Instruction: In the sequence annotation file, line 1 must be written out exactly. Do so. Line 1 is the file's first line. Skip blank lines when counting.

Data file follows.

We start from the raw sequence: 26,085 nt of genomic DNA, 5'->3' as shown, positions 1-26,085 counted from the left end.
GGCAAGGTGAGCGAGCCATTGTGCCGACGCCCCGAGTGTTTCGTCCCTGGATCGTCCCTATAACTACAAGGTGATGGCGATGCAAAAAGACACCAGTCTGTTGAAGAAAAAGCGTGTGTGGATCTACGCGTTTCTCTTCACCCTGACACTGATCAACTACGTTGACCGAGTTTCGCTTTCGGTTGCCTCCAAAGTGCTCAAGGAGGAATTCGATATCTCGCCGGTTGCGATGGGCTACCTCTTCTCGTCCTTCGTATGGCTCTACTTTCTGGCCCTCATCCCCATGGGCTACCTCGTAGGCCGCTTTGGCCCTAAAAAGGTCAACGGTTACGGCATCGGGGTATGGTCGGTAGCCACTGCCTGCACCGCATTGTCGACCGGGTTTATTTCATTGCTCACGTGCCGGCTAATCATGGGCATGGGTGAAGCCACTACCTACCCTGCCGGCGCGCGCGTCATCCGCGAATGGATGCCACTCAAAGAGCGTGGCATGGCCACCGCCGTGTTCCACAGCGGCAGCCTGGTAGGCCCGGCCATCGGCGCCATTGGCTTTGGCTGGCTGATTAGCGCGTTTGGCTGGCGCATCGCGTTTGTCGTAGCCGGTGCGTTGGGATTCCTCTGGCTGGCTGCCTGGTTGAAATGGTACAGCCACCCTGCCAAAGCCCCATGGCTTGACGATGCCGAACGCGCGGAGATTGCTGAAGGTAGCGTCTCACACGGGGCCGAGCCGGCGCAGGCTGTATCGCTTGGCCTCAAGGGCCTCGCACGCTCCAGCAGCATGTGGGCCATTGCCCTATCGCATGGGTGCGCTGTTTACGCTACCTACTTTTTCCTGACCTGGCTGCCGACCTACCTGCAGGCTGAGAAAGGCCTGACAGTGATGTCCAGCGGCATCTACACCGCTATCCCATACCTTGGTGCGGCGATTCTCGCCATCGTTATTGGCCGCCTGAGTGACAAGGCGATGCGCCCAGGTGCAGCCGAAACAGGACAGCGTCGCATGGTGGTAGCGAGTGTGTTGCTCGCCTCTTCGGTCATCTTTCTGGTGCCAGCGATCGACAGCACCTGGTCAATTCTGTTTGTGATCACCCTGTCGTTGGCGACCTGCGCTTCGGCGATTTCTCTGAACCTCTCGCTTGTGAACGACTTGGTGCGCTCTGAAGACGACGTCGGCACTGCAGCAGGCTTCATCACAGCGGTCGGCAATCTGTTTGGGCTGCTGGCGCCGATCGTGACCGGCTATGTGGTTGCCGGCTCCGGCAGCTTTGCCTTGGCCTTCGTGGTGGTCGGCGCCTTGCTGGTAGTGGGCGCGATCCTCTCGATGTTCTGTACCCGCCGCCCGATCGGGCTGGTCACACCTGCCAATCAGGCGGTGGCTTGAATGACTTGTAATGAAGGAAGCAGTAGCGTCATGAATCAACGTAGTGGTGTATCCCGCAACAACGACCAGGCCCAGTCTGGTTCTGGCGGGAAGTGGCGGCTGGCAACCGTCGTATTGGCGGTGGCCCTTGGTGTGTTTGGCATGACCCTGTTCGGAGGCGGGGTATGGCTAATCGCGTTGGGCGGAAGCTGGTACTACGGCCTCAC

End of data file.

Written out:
We start from the raw sequence: 26,085 nt of genomic DNA, 5'->3' as shown, positions 1-26,085 counted from the left end.